CTISL's Command and Control Mission Assurance Division (C2MA) concentrates on design and fielding of resilient information management systems. Cutting edge technologies, including secure network enclaves, virtualization, multi-level security, and adaptive quality of service management, are applied to construct joint command and control systems for combat operations. The division's solutions have been accredited, tested, in multiple DoD operations centers. Many of these systems have been deployed around the globe for a variety of operations, such as the Haiti humanitarian relief effort.

Malicious Software Analysis, Threat Intelligence and Penetration Testing

CTISL’s Emerging Threats and Countermeasures (ETCM) Division performs research in the areas of malicious software analysis, software assurance, open source intelligence gathering, and unique clustering and analytic visualization tools to provide cyber situational awareness. ETCM has developed Apiary, a malware analysis tool containing a repository of more than 200 million malware samples that provides automated analysis and threat reporting capabilities to the information security community. Leveraging the Apiary framework, other ETCM tools utilize the intelligence data to perform sophisticated clustering and grouping to reveal hidden relationships. ETCM develops custom algorithms, frameworks, and visualizations to support the detection of targeted malware and other sophisticated threats. ETCM also provides unique penetration testing services and consultation to help customers develop and maintain comprehensive information security programs.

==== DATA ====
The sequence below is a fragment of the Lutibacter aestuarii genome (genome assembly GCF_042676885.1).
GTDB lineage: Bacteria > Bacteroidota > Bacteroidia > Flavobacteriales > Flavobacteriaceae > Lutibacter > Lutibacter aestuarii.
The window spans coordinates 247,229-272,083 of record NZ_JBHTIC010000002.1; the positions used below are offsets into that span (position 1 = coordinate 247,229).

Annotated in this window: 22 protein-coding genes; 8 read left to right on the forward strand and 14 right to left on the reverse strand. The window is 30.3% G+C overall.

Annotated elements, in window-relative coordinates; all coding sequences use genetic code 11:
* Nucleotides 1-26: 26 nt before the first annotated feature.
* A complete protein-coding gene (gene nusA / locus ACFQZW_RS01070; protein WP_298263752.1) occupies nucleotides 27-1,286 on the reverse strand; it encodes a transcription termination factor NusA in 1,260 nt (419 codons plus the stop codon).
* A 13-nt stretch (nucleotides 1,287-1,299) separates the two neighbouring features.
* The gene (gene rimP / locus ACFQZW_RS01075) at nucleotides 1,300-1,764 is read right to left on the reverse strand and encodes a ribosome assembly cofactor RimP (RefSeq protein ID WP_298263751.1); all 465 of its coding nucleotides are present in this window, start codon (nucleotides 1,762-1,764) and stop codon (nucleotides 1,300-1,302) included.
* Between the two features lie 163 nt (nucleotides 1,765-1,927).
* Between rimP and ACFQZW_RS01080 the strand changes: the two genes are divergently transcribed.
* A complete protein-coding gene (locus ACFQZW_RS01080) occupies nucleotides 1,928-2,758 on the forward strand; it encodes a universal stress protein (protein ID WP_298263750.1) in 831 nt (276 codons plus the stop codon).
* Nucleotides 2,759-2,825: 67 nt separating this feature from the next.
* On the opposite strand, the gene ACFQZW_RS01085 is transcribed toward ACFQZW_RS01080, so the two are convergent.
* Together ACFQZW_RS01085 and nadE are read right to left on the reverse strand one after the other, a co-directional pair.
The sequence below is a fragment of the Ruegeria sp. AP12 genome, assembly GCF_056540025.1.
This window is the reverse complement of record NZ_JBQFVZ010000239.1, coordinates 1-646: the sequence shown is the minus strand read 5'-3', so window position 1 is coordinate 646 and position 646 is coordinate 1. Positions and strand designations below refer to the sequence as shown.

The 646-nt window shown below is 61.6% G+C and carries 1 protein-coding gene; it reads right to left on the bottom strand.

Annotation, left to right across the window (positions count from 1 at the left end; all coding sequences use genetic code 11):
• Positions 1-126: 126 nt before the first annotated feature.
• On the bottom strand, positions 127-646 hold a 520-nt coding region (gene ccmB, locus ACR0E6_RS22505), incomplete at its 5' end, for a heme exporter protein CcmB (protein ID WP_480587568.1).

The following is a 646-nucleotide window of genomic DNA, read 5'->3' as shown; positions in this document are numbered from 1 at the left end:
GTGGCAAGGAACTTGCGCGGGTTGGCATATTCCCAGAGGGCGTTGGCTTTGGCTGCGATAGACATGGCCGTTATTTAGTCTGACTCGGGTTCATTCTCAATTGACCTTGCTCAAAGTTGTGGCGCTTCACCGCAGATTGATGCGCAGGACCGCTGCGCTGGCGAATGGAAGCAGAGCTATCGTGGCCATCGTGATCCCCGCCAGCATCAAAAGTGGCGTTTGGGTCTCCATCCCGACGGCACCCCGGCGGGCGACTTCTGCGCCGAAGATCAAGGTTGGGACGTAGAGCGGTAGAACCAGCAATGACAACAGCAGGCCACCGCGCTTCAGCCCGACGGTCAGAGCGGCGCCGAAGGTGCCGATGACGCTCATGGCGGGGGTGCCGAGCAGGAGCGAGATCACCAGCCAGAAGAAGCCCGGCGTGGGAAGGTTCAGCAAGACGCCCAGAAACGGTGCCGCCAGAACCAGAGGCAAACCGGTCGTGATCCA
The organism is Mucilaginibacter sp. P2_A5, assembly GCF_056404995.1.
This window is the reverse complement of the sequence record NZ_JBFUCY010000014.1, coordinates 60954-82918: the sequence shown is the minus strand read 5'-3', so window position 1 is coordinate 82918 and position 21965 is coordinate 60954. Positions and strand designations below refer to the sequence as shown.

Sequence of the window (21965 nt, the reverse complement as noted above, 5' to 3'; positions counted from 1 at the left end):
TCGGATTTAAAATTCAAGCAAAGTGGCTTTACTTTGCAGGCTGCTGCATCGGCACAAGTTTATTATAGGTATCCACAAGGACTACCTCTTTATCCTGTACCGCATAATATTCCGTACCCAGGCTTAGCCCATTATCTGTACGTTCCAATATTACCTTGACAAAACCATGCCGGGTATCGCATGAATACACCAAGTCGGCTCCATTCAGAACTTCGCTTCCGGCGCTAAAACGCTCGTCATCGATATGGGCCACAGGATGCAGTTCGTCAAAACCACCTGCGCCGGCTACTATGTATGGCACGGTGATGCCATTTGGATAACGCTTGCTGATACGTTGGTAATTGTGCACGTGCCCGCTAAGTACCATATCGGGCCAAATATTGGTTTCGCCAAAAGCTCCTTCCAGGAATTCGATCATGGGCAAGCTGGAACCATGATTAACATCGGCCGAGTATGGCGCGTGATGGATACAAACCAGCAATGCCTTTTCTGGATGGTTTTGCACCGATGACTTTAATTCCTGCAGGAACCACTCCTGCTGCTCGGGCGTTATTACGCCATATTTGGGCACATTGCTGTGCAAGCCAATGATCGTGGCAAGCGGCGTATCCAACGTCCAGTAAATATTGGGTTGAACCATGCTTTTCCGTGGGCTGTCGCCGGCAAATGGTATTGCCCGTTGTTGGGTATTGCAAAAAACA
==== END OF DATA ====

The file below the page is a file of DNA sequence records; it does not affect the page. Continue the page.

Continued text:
Multi-Level, Secure Software Systems and Collaboration Tools

CTISL's Secure Information Systems (SIS) Division concentrates on the design and development of secure real-world, multi-level information sharing applications. Both hardware and software design methodologies are combined to deliver information exchange solutions that pass the rigorous testing required to operate on the nation’s most secure networks. SIS solutions are nationally recognized within the government as state-of-the-art, affordable, secure, and scalable.

Quantum Computing and Quantum Sensors

CTISL’s Quantum Systems Division (QSD) investigates quantum computing systems based on individual trapped atomic ions and novel quantum sensor devices based on atomic systems. Sensors under investigation include chip-scale atomic magnetometers, atomic clocks, and cold-atom gyroscopes. QSD researchers collaborate with academic research groups and government and industry partners to develop integrated state-of-the-art technologies to support both fundamental research and fieldable quantum systems.

Professional Education, Outreach and Awareness

Although the threat of cyber attacks is often in the news, many organizations still fail to understand the costs of data exfiltration, network disruptions, and other nefarious actions that may result from a cyber attack. Perimeter protection, although necessary, is not enough. CTISL cybersecurity experts provide tailored educational opportunities, hacker competitions, emerging threat conferences, threat landscape reports, and other outreach activities. We believe that effective information security programs must first be grounded in education and training as threats become more and more sophisticated.